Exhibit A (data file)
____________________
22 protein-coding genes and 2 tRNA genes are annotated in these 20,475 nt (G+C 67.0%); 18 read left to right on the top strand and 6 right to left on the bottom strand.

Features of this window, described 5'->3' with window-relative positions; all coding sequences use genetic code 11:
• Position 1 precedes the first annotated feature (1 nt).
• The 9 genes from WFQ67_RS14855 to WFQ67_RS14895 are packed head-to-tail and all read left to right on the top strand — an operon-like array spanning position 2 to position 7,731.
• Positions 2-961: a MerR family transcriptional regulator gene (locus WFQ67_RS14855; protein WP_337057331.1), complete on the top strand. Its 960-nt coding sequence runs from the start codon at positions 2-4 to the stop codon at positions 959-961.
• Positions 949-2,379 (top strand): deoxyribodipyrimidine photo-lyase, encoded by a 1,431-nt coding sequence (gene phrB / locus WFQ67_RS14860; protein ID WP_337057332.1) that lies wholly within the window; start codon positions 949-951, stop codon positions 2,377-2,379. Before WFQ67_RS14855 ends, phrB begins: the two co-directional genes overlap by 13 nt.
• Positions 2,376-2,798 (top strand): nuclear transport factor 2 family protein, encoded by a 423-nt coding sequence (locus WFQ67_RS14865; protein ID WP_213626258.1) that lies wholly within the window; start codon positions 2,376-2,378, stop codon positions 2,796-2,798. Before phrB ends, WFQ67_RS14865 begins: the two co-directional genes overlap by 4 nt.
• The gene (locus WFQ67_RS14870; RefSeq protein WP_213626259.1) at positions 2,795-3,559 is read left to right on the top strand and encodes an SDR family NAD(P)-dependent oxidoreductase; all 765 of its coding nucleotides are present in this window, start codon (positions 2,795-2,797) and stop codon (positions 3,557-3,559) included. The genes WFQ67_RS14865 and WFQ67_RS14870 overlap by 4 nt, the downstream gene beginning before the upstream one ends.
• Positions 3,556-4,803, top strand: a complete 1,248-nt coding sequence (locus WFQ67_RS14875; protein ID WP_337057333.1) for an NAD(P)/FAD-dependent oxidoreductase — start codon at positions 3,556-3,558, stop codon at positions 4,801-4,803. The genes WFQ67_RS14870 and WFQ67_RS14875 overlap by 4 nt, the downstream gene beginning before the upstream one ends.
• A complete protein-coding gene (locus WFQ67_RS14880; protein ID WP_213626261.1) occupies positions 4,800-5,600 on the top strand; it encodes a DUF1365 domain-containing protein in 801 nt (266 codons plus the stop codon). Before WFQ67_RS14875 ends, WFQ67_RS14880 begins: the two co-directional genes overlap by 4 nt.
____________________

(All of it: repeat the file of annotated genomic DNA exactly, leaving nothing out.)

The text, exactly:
22 protein-coding genes and 2 tRNA genes are annotated in these 20,475 nt (G+C 67.0%); 18 read left to right on the top strand and 6 right to left on the bottom strand.

Features of this window, described 5'->3' with window-relative positions; all coding sequences use genetic code 11:
• Position 1 precedes the first annotated feature (1 nt).
• The 9 genes from WFQ67_RS14855 to WFQ67_RS14895 are packed head-to-tail and all read left to right on the top strand — an operon-like array spanning position 2 to position 7,731.
• Positions 2-961: a MerR family transcriptional regulator gene (locus WFQ67_RS14855; protein WP_337057331.1), complete on the top strand. Its 960-nt coding sequence runs from the start codon at positions 2-4 to the stop codon at positions 959-961.
• Positions 949-2,379 (top strand): deoxyribodipyrimidine photo-lyase, encoded by a 1,431-nt coding sequence (gene phrB / locus WFQ67_RS14860; protein ID WP_337057332.1) that lies wholly within the window; start codon positions 949-951, stop codon positions 2,377-2,379. Before WFQ67_RS14855 ends, phrB begins: the two co-directional genes overlap by 13 nt.
• Positions 2,376-2,798 (top strand): nuclear transport factor 2 family protein, encoded by a 423-nt coding sequence (locus WFQ67_RS14865; protein ID WP_213626258.1) that lies wholly within the window; start codon positions 2,376-2,378, stop codon positions 2,796-2,798. Before phrB ends, WFQ67_RS14865 begins: the two co-directional genes overlap by 4 nt.
• The gene (locus WFQ67_RS14870; RefSeq protein WP_213626259.1) at positions 2,795-3,559 is read left to right on the top strand and encodes an SDR family NAD(P)-dependent oxidoreductase; all 765 of its coding nucleotides are present in this window, start codon (positions 2,795-2,797) and stop codon (positions 3,557-3,559) included. The genes WFQ67_RS14865 and WFQ67_RS14870 overlap by 4 nt, the downstream gene beginning before the upstream one ends.
• Positions 3,556-4,803, top strand: a complete 1,248-nt coding sequence (locus WFQ67_RS14875; protein ID WP_337057333.1) for an NAD(P)/FAD-dependent oxidoreductase — start codon at positions 3,556-3,558, stop codon at positions 4,801-4,803. The genes WFQ67_RS14870 and WFQ67_RS14875 overlap by 4 nt, the downstream gene beginning before the upstream one ends.
• A complete protein-coding gene (locus WFQ67_RS14880; protein ID WP_213626261.1) occupies positions 4,800-5,600 on the top strand; it encodes a DUF1365 domain-containing protein in 801 nt (266 codons plus the stop codon). Before WFQ67_RS14875 ends, WFQ67_RS14880 begins: the two co-directional genes overlap by 4 nt.